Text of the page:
Atlanta home prices: Why are lenders making it easier to borrow?

Just as home prices are rising, demand is outpacing supply and experts are starting to wonder if there’s a housing bubble, lenders are looking to make it easier to buy.

Lenders say they plan to ease standards to make it easier for buyers to quality for mortgage loans, according to a survey released Tuesday by Fannie Mae.

The huge housing boom that led to a collapse in the housing market -- nationally in 2006, in Atlanta a year later -- was to a large extent fueled by easy money. The system -- that is, the lenders and their investors and the financial interests that bet on them -- were desperate to keep demand for homes growing.

Getting a loan became so easy, that many people got mortgages when their income was inadequate to make the payments. In some cases, they weren’t asked to prove they had any income at all. 

And after the market collapsed, so did the economy.

Given what happened a decade ago, it might seem the wrong, or just an unnecessary time to make it easier to borrow. After all, demand now already outpaces supply of homes for sale. The imbalance and the increase in prices is enough to make at least some experts use the ‘B’ word that described the pre-2006 market.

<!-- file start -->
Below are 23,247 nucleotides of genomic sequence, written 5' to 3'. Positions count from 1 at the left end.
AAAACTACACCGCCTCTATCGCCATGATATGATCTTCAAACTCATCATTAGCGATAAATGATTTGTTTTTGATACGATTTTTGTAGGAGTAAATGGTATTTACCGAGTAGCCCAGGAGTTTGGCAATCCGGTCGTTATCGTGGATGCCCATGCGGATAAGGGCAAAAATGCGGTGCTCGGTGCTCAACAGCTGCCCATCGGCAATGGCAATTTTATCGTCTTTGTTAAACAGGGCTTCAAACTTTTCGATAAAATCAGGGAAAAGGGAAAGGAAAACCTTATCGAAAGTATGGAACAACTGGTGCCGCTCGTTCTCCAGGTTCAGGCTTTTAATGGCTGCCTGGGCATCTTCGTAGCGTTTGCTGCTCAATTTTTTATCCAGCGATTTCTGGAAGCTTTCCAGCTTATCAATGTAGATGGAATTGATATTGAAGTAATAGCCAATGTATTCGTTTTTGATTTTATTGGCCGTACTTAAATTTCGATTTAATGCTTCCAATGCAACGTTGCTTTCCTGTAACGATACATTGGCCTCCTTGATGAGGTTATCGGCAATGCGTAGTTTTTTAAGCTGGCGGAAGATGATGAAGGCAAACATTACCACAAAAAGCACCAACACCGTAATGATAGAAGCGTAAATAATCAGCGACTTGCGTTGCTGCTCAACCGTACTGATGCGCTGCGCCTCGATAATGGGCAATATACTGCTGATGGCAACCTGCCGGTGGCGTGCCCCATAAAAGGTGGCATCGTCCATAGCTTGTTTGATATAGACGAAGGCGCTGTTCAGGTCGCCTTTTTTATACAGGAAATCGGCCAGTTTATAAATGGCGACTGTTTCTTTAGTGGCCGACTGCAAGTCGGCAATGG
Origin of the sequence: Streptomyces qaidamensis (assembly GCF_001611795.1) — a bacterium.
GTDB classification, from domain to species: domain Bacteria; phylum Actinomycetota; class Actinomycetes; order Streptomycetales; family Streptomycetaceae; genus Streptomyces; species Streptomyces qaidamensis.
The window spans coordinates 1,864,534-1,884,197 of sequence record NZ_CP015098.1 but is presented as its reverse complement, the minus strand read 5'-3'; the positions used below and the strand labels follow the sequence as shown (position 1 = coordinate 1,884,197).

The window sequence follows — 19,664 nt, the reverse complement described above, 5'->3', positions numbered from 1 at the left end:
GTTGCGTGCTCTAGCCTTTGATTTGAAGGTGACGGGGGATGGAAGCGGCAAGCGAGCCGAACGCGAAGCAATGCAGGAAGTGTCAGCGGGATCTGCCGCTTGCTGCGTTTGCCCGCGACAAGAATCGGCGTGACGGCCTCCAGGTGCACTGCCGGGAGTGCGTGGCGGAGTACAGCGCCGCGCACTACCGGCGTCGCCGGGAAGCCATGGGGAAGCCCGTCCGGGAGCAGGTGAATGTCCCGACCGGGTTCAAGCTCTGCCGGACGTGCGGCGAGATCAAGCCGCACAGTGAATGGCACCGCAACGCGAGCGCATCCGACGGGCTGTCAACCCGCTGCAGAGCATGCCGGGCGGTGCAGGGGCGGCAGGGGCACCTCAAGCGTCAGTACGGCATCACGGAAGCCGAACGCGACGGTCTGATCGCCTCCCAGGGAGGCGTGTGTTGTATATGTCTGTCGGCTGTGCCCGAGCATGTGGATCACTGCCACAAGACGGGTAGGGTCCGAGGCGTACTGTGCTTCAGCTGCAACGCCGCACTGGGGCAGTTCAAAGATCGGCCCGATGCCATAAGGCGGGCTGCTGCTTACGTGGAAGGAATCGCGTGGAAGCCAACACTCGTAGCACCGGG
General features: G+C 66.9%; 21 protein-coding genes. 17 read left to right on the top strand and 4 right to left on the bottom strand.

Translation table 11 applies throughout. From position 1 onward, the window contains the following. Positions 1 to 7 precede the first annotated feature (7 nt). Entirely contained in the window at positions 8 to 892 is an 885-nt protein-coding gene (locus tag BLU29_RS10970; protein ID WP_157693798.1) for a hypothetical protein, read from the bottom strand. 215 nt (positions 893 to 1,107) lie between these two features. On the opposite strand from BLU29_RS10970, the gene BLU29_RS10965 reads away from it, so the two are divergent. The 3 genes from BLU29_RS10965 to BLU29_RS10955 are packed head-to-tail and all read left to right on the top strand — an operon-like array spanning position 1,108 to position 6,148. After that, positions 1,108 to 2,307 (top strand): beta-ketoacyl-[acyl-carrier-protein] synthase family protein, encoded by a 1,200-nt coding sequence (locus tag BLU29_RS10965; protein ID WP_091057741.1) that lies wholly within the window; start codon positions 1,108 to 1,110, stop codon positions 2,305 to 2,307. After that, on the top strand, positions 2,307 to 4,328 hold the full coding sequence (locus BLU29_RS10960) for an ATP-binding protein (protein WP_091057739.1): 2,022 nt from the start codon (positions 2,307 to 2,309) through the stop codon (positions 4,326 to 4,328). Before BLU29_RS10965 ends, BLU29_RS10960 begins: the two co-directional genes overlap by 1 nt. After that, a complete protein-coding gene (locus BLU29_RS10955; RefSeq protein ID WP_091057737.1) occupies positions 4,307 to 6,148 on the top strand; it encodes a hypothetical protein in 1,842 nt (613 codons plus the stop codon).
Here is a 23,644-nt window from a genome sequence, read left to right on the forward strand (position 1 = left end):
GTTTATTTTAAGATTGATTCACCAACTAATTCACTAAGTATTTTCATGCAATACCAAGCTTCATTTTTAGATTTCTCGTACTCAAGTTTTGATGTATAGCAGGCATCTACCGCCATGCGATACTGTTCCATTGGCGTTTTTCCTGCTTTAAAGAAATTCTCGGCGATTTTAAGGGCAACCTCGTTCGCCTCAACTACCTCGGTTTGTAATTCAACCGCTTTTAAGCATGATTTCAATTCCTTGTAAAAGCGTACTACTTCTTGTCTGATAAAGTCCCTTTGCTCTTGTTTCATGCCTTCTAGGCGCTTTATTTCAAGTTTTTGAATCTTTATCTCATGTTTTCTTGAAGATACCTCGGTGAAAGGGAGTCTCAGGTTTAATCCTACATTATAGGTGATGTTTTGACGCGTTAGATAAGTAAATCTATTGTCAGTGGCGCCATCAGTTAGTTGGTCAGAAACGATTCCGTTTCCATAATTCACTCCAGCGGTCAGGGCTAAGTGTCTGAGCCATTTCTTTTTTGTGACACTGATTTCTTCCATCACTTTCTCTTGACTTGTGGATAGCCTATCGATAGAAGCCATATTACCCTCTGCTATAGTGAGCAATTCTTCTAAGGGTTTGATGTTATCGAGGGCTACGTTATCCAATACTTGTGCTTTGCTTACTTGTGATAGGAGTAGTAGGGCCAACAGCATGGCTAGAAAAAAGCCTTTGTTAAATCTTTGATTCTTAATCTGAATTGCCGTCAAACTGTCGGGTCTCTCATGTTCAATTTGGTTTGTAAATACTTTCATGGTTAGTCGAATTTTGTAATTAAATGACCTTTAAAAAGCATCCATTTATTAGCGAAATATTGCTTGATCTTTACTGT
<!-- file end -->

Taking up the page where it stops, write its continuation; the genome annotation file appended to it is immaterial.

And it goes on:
“As home prices continue rising faster than inflation, two questions are being asked: why? And, could this be a bubble?” says David Blitzer, chairman of the Index Committee at S&P Dow Jones Indices, which includes the Case-Shiller housing index. “Since demand is exceeding supply and financing is available, there is nothing right now to keep prices from going up. “

The Case-Shiller housing index, released earlier Tuesday, showed metro Atlanta home prices rising an average of 5.8 percent during the past year, just slightly more than the national average. But some markets are growing much faster. Seattle, for example, has seen average home prices soar 12.9 percent in a year.

THE MOST EXPENSIVE ‘HOODS IN THE CITY OF ATLANTA

The ease in lending now does not seem to be driven by the same kind of financialization of loans that created devices like Collateral Debt Obligations and Mortgage Swaps. But it also not driven by a need to add demand to the market, according to Fannie Mae. 

Instead it’s an attempt among the lenders to hold on to market share, said Doug Duncan, senior vice president and chief economist at Fannie Mae

 “Expectations to ease credit standards climbed to survey high points ... as more lenders reported slowing mortgage demand and increasing concerns about competition from other lenders,”  he said.

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